People are often surprised to learn that, in fact, over a third of all sexual abuse of children is committed by someone under the age of 18. Most of us are clear that sexual behaviors between adults and children are illegal and harmful. It can be more difficult to recognize and respond when sexual behaviors happen between children or between older youth and children. It can sometimes be hard to tell the difference between kids engaging in mutual sexual exploration and sexual behaviors between children that are more concerning.
Children as young as 4 or 5 may unknowingly engage in sexual behavior that is inappropriate or harmful, although it is more likely that a harmful child will be of adolescent age. Usually, but not always, the child or young person causing harm is older than the other child. A child who is being abused may be uncomfortable or confused about what is happening, but may also feel that they are willingly involved or to blame for being in the situation.
Children may engage in inappropriate interactions without knowing or understanding that they are being inappropriate or that they are hurting or harming another child. It is important that adults talk with children about what behaviors are not appropriate and to set and model appropriate boundaries. For example, when we are talking with our children about how no one should touch them in a way that makes them feel uncomfortable, we should also tell them it is not okay for them to touch a child in a way that makes the child uncomfortable.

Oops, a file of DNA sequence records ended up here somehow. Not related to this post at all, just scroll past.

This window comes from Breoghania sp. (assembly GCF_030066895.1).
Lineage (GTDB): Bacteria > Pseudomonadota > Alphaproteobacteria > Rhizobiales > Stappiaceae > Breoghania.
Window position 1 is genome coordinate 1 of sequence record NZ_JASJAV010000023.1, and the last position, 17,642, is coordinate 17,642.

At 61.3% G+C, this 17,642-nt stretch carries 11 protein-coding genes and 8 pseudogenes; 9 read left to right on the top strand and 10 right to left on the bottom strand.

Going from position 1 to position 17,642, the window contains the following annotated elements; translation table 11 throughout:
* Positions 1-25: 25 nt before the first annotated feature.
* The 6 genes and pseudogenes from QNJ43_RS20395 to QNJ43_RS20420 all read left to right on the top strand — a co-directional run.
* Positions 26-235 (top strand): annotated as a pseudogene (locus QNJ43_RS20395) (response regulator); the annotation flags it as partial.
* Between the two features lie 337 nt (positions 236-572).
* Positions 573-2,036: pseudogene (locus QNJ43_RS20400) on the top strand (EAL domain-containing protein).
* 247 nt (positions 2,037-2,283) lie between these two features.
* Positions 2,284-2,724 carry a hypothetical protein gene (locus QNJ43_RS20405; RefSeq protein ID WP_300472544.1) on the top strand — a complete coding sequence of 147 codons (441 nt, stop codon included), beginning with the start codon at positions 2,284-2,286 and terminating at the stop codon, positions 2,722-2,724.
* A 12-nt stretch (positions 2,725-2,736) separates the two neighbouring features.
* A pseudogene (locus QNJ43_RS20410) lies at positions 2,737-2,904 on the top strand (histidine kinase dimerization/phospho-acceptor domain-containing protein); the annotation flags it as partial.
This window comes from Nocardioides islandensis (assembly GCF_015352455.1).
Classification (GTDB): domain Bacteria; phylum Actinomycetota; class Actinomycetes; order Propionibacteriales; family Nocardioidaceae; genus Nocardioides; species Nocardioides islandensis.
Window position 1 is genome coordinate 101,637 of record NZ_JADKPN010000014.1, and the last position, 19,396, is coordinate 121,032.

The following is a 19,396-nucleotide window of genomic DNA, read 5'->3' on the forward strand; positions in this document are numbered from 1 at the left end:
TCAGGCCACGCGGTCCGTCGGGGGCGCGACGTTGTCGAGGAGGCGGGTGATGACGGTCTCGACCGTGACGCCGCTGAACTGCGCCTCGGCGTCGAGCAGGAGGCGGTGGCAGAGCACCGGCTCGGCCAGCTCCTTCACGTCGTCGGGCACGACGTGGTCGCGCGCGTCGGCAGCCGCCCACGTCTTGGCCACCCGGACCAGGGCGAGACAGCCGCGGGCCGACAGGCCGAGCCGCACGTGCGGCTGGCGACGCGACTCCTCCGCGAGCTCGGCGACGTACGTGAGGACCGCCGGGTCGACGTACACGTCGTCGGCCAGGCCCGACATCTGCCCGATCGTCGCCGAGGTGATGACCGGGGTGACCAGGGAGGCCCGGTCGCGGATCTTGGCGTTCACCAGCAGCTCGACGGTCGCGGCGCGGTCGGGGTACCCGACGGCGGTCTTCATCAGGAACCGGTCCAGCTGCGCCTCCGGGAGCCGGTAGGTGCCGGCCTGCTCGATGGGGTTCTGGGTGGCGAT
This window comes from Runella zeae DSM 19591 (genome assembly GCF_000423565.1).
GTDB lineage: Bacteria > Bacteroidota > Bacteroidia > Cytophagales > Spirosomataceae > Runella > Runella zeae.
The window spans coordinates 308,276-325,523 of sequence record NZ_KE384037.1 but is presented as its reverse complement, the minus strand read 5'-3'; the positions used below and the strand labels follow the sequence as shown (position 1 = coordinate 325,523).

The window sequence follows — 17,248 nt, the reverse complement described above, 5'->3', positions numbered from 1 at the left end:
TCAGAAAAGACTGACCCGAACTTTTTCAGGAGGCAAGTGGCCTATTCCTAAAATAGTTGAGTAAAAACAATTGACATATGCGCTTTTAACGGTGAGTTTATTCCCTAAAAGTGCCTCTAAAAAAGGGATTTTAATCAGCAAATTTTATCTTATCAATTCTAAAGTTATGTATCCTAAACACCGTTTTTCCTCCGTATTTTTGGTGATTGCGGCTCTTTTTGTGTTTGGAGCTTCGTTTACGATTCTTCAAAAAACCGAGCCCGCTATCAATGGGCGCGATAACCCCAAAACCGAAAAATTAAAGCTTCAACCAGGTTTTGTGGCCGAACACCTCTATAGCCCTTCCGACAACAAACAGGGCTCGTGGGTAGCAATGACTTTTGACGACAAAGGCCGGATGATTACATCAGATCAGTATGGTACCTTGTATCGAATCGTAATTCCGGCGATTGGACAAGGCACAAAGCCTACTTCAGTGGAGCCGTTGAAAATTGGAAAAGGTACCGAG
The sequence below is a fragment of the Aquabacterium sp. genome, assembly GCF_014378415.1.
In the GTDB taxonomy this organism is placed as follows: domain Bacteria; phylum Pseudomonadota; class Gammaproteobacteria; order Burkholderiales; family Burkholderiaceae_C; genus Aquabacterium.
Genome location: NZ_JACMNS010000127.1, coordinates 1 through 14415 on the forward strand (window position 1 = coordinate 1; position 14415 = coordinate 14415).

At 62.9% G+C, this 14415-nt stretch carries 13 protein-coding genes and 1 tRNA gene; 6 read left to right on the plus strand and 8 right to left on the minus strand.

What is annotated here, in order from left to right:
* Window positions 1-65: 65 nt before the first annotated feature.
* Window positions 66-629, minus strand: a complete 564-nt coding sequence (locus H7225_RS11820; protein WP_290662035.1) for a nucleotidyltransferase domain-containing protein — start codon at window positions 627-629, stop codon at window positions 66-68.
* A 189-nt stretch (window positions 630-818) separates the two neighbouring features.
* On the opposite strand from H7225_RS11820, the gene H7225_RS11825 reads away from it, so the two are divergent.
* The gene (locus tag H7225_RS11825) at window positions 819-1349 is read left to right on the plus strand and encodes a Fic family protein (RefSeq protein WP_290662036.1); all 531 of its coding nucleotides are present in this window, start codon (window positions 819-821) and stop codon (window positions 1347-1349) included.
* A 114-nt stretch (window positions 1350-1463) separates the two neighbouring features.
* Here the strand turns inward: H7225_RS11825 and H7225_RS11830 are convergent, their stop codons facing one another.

It can be hard to tell the difference between sexual behaviors that are natural and healthy and those that are more concerning or harmful. Many factors must be considered including the age difference between the children, the sexual behavior itself, and how the child feels before, during, and after the interaction occurs. If you suspect that children are interacting in sexually harmful ways, seek the guidance of a professional who can assist you and your child.